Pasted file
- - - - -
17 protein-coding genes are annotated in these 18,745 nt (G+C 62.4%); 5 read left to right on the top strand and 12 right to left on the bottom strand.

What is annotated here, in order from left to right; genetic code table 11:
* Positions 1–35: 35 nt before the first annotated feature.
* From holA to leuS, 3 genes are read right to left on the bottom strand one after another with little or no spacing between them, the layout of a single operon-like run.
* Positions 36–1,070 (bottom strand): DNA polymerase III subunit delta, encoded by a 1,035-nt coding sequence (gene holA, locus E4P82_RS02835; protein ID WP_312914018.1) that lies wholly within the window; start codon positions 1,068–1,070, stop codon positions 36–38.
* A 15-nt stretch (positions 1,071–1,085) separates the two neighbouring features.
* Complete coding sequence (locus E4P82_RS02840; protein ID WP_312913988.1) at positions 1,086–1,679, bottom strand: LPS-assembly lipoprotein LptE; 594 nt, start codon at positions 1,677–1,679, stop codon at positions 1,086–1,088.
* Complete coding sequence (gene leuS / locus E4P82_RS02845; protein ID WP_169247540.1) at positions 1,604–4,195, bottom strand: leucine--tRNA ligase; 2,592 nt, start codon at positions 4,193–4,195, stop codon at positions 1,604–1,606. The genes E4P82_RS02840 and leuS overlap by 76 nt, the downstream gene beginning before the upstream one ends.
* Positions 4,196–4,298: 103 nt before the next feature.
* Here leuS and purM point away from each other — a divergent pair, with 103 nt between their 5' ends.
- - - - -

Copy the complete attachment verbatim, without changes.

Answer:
17 protein-coding genes are annotated in these 18,745 nt (G+C 62.4%); 5 read left to right on the top strand and 12 right to left on the bottom strand.

What is annotated here, in order from left to right; genetic code table 11:
* Positions 1–35: 35 nt before the first annotated feature.
* From holA to leuS, 3 genes are read right to left on the bottom strand one after another with little or no spacing between them, the layout of a single operon-like run.
* Positions 36–1,070 (bottom strand): DNA polymerase III subunit delta, encoded by a 1,035-nt coding sequence (gene holA, locus E4P82_RS02835; protein ID WP_312914018.1) that lies wholly within the window; start codon positions 1,068–1,070, stop codon positions 36–38.
* A 15-nt stretch (positions 1,071–1,085) separates the two neighbouring features.
* Complete coding sequence (locus E4P82_RS02840; protein ID WP_312913988.1) at positions 1,086–1,679, bottom strand: LPS-assembly lipoprotein LptE; 594 nt, start codon at positions 1,677–1,679, stop codon at positions 1,086–1,088.
* Complete coding sequence (gene leuS / locus E4P82_RS02845; protein ID WP_169247540.1) at positions 1,604–4,195, bottom strand: leucine--tRNA ligase; 2,592 nt, start codon at positions 4,193–4,195, stop codon at positions 1,604–1,606. The genes E4P82_RS02840 and leuS overlap by 76 nt, the downstream gene beginning before the upstream one ends.
* Positions 4,196–4,298: 103 nt before the next feature.
* Here leuS and purM point away from each other — a divergent pair, with 103 nt between their 5' ends.